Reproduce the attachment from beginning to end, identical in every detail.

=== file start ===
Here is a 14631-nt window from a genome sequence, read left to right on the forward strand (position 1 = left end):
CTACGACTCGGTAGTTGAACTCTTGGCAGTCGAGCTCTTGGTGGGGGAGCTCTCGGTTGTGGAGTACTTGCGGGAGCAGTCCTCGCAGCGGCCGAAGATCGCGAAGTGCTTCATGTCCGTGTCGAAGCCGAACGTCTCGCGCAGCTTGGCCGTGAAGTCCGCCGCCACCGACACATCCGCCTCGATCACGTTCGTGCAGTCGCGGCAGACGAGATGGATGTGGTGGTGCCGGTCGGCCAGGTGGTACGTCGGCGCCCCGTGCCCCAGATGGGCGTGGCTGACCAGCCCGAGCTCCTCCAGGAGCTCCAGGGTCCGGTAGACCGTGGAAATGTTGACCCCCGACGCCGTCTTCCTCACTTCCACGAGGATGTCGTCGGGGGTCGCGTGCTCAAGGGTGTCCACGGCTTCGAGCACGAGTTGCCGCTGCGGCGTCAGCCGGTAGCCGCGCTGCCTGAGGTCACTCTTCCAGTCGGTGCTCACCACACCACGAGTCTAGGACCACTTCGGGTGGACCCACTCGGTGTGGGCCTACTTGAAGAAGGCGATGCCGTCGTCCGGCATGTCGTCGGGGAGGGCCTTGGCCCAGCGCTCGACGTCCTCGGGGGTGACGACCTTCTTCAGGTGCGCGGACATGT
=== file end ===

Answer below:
Here is a 14631-nt window from a genome sequence, read left to right on the forward strand (position 1 = left end):
CTACGACTCGGTAGTTGAACTCTTGGCAGTCGAGCTCTTGGTGGGGGAGCTCTCGGTTGTGGAGTACTTGCGGGAGCAGTCCTCGCAGCGGCCGAAGATCGCGAAGTGCTTCATGTCCGTGTCGAAGCCGAACGTCTCGCGCAGCTTGGCCGTGAAGTCCGCCGCCACCGACACATCCGCCTCGATCACGTTCGTGCAGTCGCGGCAGACGAGATGGATGTGGTGGTGCCGGTCGGCCAGGTGGTACGTCGGCGCCCCGTGCCCCAGATGGGCGTGGCTGACCAGCCCGAGCTCCTCCAGGAGCTCCAGGGTCCGGTAGACCGTGGAAATGTTGACCCCCGACGCCGTCTTCCTCACTTCCACGAGGATGTCGTCGGGGGTCGCGTGCTCAAGGGTGTCCACGGCTTCGAGCACGAGTTGCCGCTGCGGCGTCAGCCGGTAGCCGCGCTGCCTGAGGTCACTCTTCCAGTCGGTGCTCACCACACCACGAGTCTAGGACCACTTCGGGTGGACCCACTCGGTGTGGGCCTACTTGAAGAAGGCGATGCCGTCGTCCGGCATGTCGTCGGGGAGGGCCTTGGCCCAGCGCTCGACGTCCTCGGGGGTGACGACCTTCTTCAGGTGCGCGGACATGT